February 2008 - Volume 28, Number 2


The state’s leading expert looks at the population as a whole, and gives his picks for this season’s hotspots.

A lady from St. Tammany Parish was quoted in an article within the past year that was rather telling. She said it used to be she was upset at the sound of chain saws in the woods around the parish. Today, she’s more upset at the sound of cement trucks pouring concrete to make parking lots and housing developments.

Many anglers think the month of February is the worst of the year for speckled trout fishing. That may be true in some areas, but not in Delacroix.

For many Louisiana sportsmen, February is the most dreaded month of the year. Duck and deer seasons are over, and the Mrs. is looking to cash in on those long-promised honey-dos.

Put on your walking boots, and kick up a mess of rabbits on these three WMAs.

Growing up in Michigan, I cut my hunting molars beginning with rabbits. I often like to say that Michigan is the Sportsman’s Paradise north, but only as a close runner-up to the one here in the south — especially where rabbits are concerned.

The hunting season might not have been the coldest on record, but there still were some magnificent bucks taken. Here are a few Louisiana Sportsman tracked down.

The 2007-08 hunting season already had produced two potential state-record deer by the close of October, and that proved to be a good omen of things to come.

Both your gas tank and your ice chest will be full after a short trip this month to Lafitte’s resurgent Texaco Canals.

It seemed strange to motor past the area where all the other boats were turning in, but that’s exactly what we did.

Add a tower to your boat, and you’ll rule the redfish world.

I felt like a king surveying his empire as Kris Culpepper gassed up his boat at the Venice Marina. However, looking at the expressions I was getting from those in the boats around me made me wonder if the king had no clothes.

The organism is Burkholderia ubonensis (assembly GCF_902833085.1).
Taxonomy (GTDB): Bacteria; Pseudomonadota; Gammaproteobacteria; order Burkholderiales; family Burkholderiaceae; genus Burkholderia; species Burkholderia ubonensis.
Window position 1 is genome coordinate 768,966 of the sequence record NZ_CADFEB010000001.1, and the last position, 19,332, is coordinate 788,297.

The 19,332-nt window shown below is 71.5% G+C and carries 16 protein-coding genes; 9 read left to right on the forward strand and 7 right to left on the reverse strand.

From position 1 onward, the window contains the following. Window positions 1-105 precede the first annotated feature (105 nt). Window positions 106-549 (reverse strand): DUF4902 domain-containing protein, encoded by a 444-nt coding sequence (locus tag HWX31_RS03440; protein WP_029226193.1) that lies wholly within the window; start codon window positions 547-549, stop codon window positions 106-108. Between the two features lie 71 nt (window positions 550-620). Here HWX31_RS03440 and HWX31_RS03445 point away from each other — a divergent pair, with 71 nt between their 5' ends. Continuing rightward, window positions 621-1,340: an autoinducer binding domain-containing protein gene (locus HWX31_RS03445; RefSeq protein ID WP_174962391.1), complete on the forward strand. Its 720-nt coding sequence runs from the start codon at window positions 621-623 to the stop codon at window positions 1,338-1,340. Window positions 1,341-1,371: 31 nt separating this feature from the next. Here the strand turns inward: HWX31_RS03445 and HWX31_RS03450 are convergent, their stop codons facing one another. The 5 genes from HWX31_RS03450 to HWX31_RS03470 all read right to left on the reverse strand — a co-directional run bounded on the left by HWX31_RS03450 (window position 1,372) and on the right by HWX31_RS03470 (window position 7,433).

The fish are thick in this annual hotspot, but they aren’t exactly snug on the bottom.

“Why don’t you and your brother come fishing with us Monday?” the voice on the phone said.

Extra-large swim baits are starting to deliver the goods in the Bayou State.

Have you ever seen one of those largemouth-bass mailboxes that some people have in front of their houses? Imagine taking one of those boxes and putting a couple treble hooks on the bottom of it.

Forget fighting the inshore crowds for a few weak-fighting specks. Point your bow to the near-shore rigs, and you’ll be eating like a king.

We arrived at Doc’s French Quarter bungalow elegantly early only to find the place already packed.

Kill the pigs now, or they’ll kill your hunting land. Here’s what you need to know to put pork chops on your table.

The gestation period for a wild pig is three months, three weeks and three days. Considering that a young sow has eight to 12 piglets with her first litter, and that a sow can have two litters a year, the unfortunate truth is that it’s not a matter of if you’re going to get wild pigs on your property, it’s a matter of when.

The preliminary data from the Calcasieu Lake speckled trout study is revealing some interesting findings.

Across the state of Louisiana, there is a lack of detailed scientific information about the movement of what ichthyologists would call the spotted sea trout, otherwise known to thousands of avid saltwater anglers as the speckled trout.

Louisiana’s trophy bass fishing has fallen on hard times in recent years, but that’s likely to change this spring, particularly on these four lakes.

Ah, the first hint of spring, whenever it comes in the next month or two, finds you with fingers trembling to tie on your favorite artificial lure with a resolve to cast and catch a “trophy” bass at a body of water somewhere in Louisiana.

Bass pro Jason Pittman caught this lunker on the Tchefuncte River, but our team of experts picked other water bodies as the most likely to deliver trophies this spring.